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Proteins. 2003;53 Suppl 6:430-5.

Using multiple structure alignments, fast model building, and energetic analysis in fold recognition and homology modeling.

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Howard Hughes Medical Institute, Department of Biochemistry and Molecular Biophysics, Center for Computational Biology and Bioinformatics, Columbia University New York, New York 10032, USA.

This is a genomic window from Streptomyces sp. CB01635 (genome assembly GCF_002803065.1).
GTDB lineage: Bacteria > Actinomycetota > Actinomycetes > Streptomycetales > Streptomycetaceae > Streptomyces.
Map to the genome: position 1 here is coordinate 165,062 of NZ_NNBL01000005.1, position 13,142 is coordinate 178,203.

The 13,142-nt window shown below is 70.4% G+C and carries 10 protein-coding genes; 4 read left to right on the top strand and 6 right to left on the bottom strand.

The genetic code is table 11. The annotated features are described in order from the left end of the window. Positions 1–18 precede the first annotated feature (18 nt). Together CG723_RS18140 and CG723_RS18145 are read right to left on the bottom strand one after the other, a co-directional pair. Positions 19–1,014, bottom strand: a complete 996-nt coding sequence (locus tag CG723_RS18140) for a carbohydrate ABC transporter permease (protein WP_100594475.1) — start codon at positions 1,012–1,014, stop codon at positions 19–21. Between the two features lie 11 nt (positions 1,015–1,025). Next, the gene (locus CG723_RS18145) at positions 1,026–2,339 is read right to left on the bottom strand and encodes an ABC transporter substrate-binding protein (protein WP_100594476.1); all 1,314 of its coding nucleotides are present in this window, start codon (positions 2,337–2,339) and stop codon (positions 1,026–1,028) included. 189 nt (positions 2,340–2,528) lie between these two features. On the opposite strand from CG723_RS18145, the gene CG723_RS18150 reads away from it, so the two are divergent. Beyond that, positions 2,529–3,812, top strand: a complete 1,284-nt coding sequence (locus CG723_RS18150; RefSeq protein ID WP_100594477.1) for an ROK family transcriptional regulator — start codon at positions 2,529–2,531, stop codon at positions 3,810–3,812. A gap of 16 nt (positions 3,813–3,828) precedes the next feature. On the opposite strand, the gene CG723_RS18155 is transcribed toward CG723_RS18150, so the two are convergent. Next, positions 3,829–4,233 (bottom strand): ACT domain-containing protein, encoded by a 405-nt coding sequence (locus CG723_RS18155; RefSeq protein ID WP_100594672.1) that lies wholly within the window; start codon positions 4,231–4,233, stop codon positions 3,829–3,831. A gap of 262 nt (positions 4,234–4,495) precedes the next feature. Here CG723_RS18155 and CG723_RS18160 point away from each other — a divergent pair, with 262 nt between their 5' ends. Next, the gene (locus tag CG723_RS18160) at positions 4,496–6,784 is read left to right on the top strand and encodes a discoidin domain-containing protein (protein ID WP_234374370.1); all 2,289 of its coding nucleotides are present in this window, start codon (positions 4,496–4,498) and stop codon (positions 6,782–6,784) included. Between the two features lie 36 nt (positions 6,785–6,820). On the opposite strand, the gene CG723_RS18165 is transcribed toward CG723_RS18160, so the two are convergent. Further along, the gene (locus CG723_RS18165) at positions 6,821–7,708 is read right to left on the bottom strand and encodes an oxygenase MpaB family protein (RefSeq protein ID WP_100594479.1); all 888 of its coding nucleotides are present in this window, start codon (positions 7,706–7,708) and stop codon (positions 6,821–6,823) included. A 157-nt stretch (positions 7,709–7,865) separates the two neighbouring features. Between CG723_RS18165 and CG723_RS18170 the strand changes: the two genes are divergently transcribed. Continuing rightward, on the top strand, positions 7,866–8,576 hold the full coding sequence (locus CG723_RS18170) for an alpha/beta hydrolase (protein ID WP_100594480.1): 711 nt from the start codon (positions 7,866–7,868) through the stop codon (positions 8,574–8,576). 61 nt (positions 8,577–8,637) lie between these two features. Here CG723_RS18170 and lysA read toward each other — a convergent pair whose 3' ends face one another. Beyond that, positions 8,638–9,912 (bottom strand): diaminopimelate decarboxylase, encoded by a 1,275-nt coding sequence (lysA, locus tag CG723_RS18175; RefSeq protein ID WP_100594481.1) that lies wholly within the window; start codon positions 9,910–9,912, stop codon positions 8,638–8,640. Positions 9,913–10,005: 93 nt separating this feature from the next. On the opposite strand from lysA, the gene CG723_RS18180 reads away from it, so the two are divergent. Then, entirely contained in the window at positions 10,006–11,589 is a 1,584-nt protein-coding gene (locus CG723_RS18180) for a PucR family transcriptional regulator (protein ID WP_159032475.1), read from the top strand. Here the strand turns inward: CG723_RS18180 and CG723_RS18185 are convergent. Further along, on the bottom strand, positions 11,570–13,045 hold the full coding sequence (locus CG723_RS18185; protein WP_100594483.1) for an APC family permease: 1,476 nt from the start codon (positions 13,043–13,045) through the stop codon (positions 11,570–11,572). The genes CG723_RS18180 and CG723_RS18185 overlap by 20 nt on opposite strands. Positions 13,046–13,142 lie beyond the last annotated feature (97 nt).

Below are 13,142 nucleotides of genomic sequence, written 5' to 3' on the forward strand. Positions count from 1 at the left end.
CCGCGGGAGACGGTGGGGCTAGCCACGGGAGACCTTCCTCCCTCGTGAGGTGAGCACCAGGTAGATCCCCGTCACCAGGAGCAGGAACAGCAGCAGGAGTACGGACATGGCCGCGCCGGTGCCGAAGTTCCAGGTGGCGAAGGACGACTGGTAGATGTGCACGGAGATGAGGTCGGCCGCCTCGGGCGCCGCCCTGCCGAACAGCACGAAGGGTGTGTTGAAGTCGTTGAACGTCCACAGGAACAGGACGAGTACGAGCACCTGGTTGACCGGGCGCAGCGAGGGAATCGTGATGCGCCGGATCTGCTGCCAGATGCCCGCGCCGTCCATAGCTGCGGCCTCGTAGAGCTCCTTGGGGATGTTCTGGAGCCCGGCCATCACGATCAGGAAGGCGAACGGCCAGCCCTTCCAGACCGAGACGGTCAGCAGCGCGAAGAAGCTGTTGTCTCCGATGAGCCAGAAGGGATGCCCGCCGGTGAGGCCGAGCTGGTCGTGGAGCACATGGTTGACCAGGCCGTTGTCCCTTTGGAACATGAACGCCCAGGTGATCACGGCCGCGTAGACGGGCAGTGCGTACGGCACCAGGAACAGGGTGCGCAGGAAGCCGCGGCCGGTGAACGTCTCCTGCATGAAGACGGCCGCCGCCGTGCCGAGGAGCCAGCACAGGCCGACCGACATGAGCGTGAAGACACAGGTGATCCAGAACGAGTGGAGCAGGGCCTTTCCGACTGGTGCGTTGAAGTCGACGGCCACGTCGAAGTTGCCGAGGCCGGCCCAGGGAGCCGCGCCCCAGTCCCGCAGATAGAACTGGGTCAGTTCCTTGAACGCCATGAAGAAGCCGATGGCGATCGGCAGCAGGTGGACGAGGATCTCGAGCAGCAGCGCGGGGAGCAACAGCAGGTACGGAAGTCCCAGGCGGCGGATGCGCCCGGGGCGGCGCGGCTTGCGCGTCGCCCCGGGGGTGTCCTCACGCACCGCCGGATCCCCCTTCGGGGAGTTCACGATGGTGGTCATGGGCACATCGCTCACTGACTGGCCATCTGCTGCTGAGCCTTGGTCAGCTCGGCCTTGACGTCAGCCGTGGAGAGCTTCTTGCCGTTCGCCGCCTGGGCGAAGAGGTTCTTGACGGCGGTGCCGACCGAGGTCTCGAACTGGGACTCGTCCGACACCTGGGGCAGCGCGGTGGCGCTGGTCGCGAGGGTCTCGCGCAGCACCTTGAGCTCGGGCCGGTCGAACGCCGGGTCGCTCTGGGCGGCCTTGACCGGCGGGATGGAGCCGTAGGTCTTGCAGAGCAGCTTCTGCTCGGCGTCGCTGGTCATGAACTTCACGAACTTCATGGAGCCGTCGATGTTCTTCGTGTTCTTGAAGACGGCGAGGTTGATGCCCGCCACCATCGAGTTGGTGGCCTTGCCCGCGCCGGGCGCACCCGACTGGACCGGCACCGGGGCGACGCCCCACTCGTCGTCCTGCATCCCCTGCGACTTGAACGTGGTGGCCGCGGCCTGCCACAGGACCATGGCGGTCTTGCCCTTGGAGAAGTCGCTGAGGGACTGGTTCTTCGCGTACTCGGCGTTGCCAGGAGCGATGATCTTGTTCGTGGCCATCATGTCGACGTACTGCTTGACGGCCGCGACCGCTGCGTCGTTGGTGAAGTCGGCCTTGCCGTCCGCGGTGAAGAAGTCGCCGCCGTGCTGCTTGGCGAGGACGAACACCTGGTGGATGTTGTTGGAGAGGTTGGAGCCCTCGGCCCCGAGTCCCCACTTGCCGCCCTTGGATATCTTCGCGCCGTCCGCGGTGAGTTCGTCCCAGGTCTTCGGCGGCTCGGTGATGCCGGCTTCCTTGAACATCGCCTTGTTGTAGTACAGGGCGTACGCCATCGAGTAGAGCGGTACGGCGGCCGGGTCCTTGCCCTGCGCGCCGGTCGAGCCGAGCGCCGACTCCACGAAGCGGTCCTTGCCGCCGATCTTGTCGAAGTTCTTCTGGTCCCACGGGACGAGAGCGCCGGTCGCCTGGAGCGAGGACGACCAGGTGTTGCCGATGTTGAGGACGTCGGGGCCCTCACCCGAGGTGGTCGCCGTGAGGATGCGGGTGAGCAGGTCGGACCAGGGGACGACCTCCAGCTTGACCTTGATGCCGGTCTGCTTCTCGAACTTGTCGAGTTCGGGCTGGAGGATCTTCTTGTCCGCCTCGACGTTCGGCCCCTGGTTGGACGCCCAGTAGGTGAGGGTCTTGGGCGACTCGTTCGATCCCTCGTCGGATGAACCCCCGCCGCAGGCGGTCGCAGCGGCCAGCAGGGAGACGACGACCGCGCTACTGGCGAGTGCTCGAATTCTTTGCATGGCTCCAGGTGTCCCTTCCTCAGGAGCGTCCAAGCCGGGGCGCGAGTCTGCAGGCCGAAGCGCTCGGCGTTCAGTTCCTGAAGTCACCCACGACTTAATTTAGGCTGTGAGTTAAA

We participated in the fold recognition and homology sections of CASP5 using primarily in-house software. The central feature of our structure prediction strategy involved the ability to generate good sequence-to-structure alignments and to quickly transform them into models that could be evaluated both with energy-based methods and manually. The in-house tools we used include: a) HMAP (Hybrid Multidimensional Alignment Profile)-a profile-to-profile alignment method that is derived from sequence-enhanced multiple structure alignments in core regions, and sequence motifs in non-structurally conserved regions. b) NEST-a fast model building program that applies an "artificial evolution" algorithm to construct a model from a given template and alignment. c) GRASP2-a new structure and alignment visualization program incorporating multiple structure superposition and domain database scanning modules. These methods were combined with model evaluation based on all atom and simplified physical-chemical energy functions. All of these methods were under development during CASP5 and consequently a great deal of manual analysis was carried out at each stage of the prediction process. This interactive model building procedure has several advantages and suggests important ways in which our and other methods can be improved, examples of which are provided.

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